By Gwen Ranniger
In the midst of a pandemic, sales of cleaning products have skyrocketed, and many feel a need to clean more often. Knowing what to look for when purchasing cleaning supplies can help prevent unwanted and dangerous toxics from entering your home.
1. Fragrance – Avoid It<p>One of the fastest ways to narrow down your product options is immediately eliminating any product that promotes a fragrance, or parfum. That scent of "fresh breeze" or lemon might initially smell good, but the fragrance does not last. What does last? The concoction of various undisclosed and unregulated chemicals that created that fragrance.</p><p>Many fragrances contain phthalates, which are linked to many health risks including reproductive problems and cancer.</p>
2. With Bleach? Do Without<p>Going scent-free should have narrowed down your options substantially – now, check the front of the remaining packaging. Any that include ammonia or chlorine bleach ought to go, as these substances are irritating and corrosive to your body. While bleach is commonly known as a powerful disinfectant, there are safer alternatives that you can use in your home, such as sodium borate or hydrogen peroxide.</p><p>While you're at it, check if there are any warnings on the label – "flammable," "use in ventilated area," etc. – if the product is hazardous, that's a red flag and should be avoided.</p>
3. Check the Back Label<p>Flip to the back of the remaining contenders and check out that ingredient list. Less is more, here. Opt for a shorter ingredient list with words you recognize and/or can pronounce.</p><p>You may notice many products do not have ingredient lists – while this doesn't necessarily mean they contain toxic ingredients, transparency is key. Feel free to look up a list online, or stick to products that are open about their ingredients.</p>
4. Ingredients to Avoid<p>We already mentioned that cleaners containing fragrance or parfum, and bleach or ammonia should be avoided, but there are other ingredients to look out for as well.</p><ul><li>Quaternary ammonium "quats" – lung irritants that contribute to asthma and other breathing problems. Also linger on surfaces long after they've been cleaned.</li><li>Parabens – Known hormone disruptor; can contribute to ailments such as cancer</li><li>Triclosan – triclosan and other antibacterial chemicals are registered with the EPA as pesticides. Triclosan is a known hormone disruptor and can also impact your immune system.</li><li>Formaldehyde – Causes irritation of eyes, nose, and throat; studies suggest formaldehyde exposure is linked with certain varieties of cancer. Can be found in products or become a byproduct of chemical reactions in the air.</li></ul>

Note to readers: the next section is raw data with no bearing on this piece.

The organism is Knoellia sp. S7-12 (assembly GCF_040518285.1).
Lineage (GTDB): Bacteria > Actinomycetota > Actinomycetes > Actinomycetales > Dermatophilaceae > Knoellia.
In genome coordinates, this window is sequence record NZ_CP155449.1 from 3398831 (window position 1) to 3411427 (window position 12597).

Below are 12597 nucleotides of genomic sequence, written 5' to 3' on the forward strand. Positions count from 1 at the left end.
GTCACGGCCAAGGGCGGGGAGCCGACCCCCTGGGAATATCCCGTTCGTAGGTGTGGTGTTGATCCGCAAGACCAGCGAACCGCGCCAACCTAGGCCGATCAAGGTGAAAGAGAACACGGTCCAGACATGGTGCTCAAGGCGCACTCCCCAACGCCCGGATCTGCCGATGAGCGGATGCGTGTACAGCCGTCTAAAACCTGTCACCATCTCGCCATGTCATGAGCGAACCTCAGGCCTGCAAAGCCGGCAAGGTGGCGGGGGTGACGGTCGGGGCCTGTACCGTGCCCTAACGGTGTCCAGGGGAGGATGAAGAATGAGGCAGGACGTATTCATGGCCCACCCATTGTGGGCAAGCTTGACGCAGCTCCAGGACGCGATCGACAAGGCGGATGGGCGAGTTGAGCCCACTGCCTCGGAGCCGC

Cleaning Products and Toxics: The Bottom Line<p>Do your research. There are many cleaning products available, but taking these steps will drastically reduce your options and help keep your home toxic-free. Protecting your home from bacteria and viruses is important, but make sure you do so in a way that doesn't introduce other health risks into the home.</p><p><em>Reposted with permission from </em><em><a href="https://www.ehn.org/how-to-shop-for-cleaning-products-while-avoiding-toxics-2648130273.html" target="_blank">Environmental Health News</a>. </em><a href="https://www.ecowatch.com/r/entryeditor/2649054624#/" target="_self"></a></p>
EcoWatch Daily Newsletter
JasonOndreicka / iStock / Getty Images
Twenty-five years ago, a food called Tofurky made its debut on grocery store shelves. Since then, the tofu-based roast has become a beloved part of many vegetarians' holiday feasts.
By Jessica Corbett
A leading environmental advocacy group marked Native American Heritage Month on Wednesday by urging President-elect Joe Biden, Vice President-elect Kamala Kamala Harris, and the entire incoming administration "to honor Indigenous sovereignty and immediately halt the Keystone XL, Dakota Access, and Line 3 pipelines."
- Climate Crisis: What We Can Learn From Indigenous Traditions ... ›
- 10 Organizations Honoring Native People on Thanksgiving ... ›
- Biden Vows to Ax Keystone XL if Elected - EcoWatch ›
Returning the ‘Three Sisters’ – Corn, Beans and Squash – to Native American Farms Nourishes People, Land and Cultures
By Christina Gish Hill
Historians know that turkey and corn were part of the first Thanksgiving, when Wampanoag peoples shared a harvest meal with the pilgrims of Plymouth plantation in Massachusetts. And traditional Native American farming practices tell us that squash and beans likely were part of that 1621 dinner too.